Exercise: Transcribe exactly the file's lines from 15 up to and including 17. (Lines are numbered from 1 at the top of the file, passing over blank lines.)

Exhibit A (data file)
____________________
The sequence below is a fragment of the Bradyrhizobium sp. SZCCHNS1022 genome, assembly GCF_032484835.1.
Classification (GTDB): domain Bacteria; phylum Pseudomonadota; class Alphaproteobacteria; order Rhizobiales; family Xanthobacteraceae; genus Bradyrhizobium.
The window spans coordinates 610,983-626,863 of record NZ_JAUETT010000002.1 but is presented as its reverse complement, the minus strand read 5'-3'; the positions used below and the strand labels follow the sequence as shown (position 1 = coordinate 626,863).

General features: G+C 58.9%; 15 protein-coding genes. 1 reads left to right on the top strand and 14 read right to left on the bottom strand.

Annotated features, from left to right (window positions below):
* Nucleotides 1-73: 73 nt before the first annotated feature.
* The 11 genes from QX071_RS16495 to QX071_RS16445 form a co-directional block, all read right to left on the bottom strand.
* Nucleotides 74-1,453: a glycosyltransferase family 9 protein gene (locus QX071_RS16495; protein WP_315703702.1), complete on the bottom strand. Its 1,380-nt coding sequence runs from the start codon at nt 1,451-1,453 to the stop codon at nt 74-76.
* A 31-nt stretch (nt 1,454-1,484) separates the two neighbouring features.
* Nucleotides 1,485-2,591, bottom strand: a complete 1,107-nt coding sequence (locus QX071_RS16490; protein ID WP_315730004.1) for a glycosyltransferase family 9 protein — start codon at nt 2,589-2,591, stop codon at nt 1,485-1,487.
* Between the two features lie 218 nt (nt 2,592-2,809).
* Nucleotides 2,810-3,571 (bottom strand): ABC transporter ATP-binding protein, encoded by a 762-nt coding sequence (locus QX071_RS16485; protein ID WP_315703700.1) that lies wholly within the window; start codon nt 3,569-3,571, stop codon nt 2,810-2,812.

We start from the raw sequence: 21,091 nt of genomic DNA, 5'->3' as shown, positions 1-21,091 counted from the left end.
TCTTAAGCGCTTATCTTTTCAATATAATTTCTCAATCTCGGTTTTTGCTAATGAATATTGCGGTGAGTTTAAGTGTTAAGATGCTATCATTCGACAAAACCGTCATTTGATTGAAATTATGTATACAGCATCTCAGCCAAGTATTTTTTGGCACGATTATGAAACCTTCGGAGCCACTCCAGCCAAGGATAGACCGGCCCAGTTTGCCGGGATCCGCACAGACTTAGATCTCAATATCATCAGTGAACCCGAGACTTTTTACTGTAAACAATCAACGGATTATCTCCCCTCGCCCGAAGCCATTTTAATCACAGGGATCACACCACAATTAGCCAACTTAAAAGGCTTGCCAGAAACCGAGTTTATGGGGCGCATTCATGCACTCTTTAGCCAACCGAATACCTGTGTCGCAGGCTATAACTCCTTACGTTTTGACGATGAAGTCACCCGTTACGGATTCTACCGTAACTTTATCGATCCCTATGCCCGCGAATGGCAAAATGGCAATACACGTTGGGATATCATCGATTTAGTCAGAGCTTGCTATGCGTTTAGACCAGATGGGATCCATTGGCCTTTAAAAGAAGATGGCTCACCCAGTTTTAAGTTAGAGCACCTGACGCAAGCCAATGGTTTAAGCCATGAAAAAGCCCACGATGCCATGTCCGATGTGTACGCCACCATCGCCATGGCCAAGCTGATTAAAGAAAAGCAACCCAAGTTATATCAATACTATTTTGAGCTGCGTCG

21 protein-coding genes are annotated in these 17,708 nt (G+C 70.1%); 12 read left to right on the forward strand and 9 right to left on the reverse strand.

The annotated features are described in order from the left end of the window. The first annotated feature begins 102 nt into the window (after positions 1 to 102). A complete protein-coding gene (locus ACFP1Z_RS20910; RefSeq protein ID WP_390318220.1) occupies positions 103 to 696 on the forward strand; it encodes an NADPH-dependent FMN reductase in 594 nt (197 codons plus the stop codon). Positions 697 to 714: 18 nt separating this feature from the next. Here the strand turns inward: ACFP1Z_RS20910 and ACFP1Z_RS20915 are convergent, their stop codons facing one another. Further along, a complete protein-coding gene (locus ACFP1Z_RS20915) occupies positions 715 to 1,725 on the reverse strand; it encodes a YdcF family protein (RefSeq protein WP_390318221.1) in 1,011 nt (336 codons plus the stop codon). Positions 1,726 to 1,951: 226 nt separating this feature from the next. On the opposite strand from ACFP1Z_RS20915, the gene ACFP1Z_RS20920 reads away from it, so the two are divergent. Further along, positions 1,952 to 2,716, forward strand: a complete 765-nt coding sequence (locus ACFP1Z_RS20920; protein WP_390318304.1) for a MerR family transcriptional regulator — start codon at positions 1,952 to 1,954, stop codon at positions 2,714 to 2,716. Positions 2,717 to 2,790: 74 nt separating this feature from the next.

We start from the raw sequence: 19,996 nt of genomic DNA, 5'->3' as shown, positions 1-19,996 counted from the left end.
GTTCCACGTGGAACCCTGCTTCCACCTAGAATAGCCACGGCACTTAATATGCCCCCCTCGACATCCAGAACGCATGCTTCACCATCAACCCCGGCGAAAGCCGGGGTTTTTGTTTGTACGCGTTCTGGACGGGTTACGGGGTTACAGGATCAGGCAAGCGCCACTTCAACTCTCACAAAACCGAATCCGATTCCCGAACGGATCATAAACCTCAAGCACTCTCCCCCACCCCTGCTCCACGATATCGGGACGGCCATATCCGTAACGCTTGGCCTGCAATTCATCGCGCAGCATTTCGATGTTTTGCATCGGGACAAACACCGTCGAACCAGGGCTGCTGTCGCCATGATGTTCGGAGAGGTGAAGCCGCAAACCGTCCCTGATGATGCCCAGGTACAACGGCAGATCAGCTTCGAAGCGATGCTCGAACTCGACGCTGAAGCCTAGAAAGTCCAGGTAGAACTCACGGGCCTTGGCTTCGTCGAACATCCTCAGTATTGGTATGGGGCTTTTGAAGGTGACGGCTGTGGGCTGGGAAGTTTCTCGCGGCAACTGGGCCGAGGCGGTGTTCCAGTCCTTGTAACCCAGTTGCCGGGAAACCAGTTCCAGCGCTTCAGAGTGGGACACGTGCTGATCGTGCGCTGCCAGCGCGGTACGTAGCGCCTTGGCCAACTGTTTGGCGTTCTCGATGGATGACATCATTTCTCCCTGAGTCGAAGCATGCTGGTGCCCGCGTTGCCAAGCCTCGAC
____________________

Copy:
21 protein-coding genes are annotated in these 17,708 nt (G+C 70.1%); 12 read left to right on the forward strand and 9 right to left on the reverse strand.

The annotated features are described in order from the left end of the window. The first annotated feature begins 102 nt into the window (after positions 1 to 102). A complete protein-coding gene (locus ACFP1Z_RS20910; RefSeq protein ID WP_390318220.1) occupies positions 103 to 696 on the forward strand; it encodes an NADPH-dependent FMN reductase in 594 nt (197 codons plus the stop codon). Positions 697 to 714: 18 nt separating this feature from the next. Here the strand turns inward: ACFP1Z_RS20910 and ACFP1Z_RS20915 are convergent, their stop codons facing one another. Further along, a complete protein-coding gene (locus ACFP1Z_RS20915) occupies positions 715 to 1,725 on the reverse strand; it encodes a YdcF family protein (RefSeq protein WP_390318221.1) in 1,011 nt (336 codons plus the stop codon). Positions 1,726 to 1,951: 226 nt separating this feature from the next. On the opposite strand from ACFP1Z_RS20915, the gene ACFP1Z_RS20920 reads away from it, so the two are divergent. Further along, positions 1,952 to 2,716, forward strand: a complete 765-nt coding sequence (locus ACFP1Z_RS20920; protein WP_390318304.1) for a MerR family transcriptional regulator — start codon at positions 1,952 to 1,954, stop codon at positions 2,714 to 2,716. Positions 2,717 to 2,790: 74 nt separating this feature from the next.

We start from the raw sequence: 19,996 nt of genomic DNA, 5'->3' as shown, positions 1-19,996 counted from the left end.